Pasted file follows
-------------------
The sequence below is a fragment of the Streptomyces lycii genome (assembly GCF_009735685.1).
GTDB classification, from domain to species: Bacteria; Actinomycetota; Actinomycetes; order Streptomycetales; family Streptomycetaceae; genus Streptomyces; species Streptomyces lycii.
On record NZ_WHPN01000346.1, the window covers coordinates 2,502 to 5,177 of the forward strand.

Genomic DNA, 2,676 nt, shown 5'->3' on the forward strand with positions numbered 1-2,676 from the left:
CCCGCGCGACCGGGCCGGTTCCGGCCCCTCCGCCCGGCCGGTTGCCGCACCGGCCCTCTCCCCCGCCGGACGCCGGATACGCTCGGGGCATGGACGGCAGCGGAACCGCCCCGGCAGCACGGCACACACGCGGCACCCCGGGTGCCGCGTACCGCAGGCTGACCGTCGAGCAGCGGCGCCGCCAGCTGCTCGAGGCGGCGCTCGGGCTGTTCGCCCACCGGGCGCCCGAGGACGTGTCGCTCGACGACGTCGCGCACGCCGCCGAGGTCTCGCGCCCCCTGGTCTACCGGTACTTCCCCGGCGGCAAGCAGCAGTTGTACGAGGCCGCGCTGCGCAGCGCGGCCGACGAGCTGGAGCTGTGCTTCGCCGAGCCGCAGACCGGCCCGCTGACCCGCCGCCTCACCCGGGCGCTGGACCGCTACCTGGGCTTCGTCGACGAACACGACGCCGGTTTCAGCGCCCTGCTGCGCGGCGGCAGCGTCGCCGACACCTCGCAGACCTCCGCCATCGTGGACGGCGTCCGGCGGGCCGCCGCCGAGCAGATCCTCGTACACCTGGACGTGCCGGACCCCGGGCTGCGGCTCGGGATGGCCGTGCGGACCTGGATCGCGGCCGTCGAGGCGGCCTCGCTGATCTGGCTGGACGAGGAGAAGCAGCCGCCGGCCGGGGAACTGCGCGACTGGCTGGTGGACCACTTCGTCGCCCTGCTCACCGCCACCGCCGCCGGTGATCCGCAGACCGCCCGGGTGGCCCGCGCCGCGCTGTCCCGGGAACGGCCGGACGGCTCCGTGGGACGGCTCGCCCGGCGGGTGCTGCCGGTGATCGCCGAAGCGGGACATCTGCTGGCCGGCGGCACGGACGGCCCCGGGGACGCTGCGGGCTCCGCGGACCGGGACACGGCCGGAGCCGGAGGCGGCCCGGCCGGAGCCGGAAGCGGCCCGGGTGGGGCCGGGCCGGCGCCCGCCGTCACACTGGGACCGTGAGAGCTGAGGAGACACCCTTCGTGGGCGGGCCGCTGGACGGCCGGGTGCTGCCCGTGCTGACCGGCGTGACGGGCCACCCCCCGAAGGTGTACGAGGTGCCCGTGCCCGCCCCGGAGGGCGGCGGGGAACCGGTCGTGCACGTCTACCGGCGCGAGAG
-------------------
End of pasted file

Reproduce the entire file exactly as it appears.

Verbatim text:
The sequence below is a fragment of the Streptomyces lycii genome (assembly GCF_009735685.1).
GTDB classification, from domain to species: Bacteria; Actinomycetota; Actinomycetes; order Streptomycetales; family Streptomycetaceae; genus Streptomyces; species Streptomyces lycii.
On record NZ_WHPN01000346.1, the window covers coordinates 2,502 to 5,177 of the forward strand.

Genomic DNA, 2,676 nt, shown 5'->3' on the forward strand with positions numbered 1-2,676 from the left:
CCCGCGCGACCGGGCCGGTTCCGGCCCCTCCGCCCGGCCGGTTGCCGCACCGGCCCTCTCCCCCGCCGGACGCCGGATACGCTCGGGGCATGGACGGCAGCGGAACCGCCCCGGCAGCACGGCACACACGCGGCACCCCGGGTGCCGCGTACCGCAGGCTGACCGTCGAGCAGCGGCGCCGCCAGCTGCTCGAGGCGGCGCTCGGGCTGTTCGCCCACCGGGCGCCCGAGGACGTGTCGCTCGACGACGTCGCGCACGCCGCCGAGGTCTCGCGCCCCCTGGTCTACCGGTACTTCCCCGGCGGCAAGCAGCAGTTGTACGAGGCCGCGCTGCGCAGCGCGGCCGACGAGCTGGAGCTGTGCTTCGCCGAGCCGCAGACCGGCCCGCTGACCCGCCGCCTCACCCGGGCGCTGGACCGCTACCTGGGCTTCGTCGACGAACACGACGCCGGTTTCAGCGCCCTGCTGCGCGGCGGCAGCGTCGCCGACACCTCGCAGACCTCCGCCATCGTGGACGGCGTCCGGCGGGCCGCCGCCGAGCAGATCCTCGTACACCTGGACGTGCCGGACCCCGGGCTGCGGCTCGGGATGGCCGTGCGGACCTGGATCGCGGCCGTCGAGGCGGCCTCGCTGATCTGGCTGGACGAGGAGAAGCAGCCGCCGGCCGGGGAACTGCGCGACTGGCTGGTGGACCACTTCGTCGCCCTGCTCACCGCCACCGCCGCCGGTGATCCGCAGACCGCCCGGGTGGCCCGCGCCGCGCTGTCCCGGGAACGGCCGGACGGCTCCGTGGGACGGCTCGCCCGGCGGGTGCTGCCGGTGATCGCCGAAGCGGGACATCTGCTGGCCGGCGGCACGGACGGCCCCGGGGACGCTGCGGGCTCCGCGGACCGGGACACGGCCGGAGCCGGAGGCGGCCCGGCCGGAGCCGGAAGCGGCCCGGGTGGGGCCGGGCCGGCGCCCGCCGTCACACTGGGACCGTGAGAGCTGAGGAGACACCCTTCGTGGGCGGGCCGCTGGACGGCCGGGTGCTGCCCGTGCTGACCGGCGTGACGGGCCACCCCCCGAAGGTGTACGAGGTGCCCGTGCCCGCCCCGGAGGGCGGCGGGGAACCGGTCGTGCACGTCTACCGGCGCGAGAG